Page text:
As diversity increases, the presence of clowns has become more and more substantial in many regions of the United States. We see a greater number of clowns walking around today, on average, than we did in any other decade, and as a result, fear and paranoia has been expressed more widely among citizens.
Several clown attacks occurring in Georgia, Pennsylvania, Florida, Arizona, and Tennessee have incited mass hysteria within the past month. People have reportedly been chased or occasionally assaulted by clowns who are often wielding knives, guns, or other weapons. There have also been a few incidents in other states where clowns have tried to lure children into the woods to join them in their clown activities. Some clowns have also taken to social media for making threats and recruiting others.
However, there are relatively few cases such as these in which clowns exhibit violent or threatening behavior. Not every clown is an extremist and not every clown wants to murder you. In fact, clowns have increasingly become subjects for discrimination and even street violence after doing nothing but engaging in their regular clown practices. This week, hundreds of students from Penn State University went on a mass clown hunt, many carrying potential weapons like bats and lacrosse sticks. A school district in Connecticut even went as far as to completely ban clown attire – a severe act of injustice and discrimination against clown culture.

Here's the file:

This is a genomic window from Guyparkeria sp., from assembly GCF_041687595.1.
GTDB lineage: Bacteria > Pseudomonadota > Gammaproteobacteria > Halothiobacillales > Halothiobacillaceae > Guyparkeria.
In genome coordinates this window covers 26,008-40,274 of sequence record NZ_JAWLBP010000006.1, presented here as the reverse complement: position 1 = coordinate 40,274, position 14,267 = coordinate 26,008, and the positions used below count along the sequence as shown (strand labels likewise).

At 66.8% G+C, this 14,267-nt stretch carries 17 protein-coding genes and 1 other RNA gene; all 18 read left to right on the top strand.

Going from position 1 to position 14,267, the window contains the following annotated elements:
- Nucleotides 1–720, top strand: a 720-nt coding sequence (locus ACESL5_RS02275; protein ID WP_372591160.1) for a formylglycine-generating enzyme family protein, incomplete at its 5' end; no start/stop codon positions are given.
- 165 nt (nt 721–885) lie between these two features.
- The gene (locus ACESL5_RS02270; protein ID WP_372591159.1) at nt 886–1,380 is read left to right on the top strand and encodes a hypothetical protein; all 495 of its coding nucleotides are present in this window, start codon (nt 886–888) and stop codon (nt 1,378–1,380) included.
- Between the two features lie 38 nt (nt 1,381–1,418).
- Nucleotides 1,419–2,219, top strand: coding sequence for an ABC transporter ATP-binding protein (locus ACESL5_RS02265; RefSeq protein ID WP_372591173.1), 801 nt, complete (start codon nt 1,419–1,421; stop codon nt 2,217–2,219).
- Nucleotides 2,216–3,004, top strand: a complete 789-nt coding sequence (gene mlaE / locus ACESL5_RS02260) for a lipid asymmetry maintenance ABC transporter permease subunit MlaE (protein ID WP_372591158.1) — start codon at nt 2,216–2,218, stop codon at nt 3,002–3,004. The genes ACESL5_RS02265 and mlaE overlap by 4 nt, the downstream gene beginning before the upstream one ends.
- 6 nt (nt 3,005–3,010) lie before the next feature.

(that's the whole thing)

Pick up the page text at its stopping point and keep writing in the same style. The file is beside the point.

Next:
It’s clear that a small number of clowns do pose a threat. And, as is always the smart thing to do, we should be cautious of anyone holding a weapon or looking ready to assault someone. But does this mean we should fear and berate all clowns we see walking down the block? And come after them with baseball bats and lacrosse sticks? Where did tolerance and humanity go? It’s time we learned to leave our nation’s clowns alone and let them go about their business. Don’t stare, don’t snapchat, don’t call 911.
Leave our clowns alone.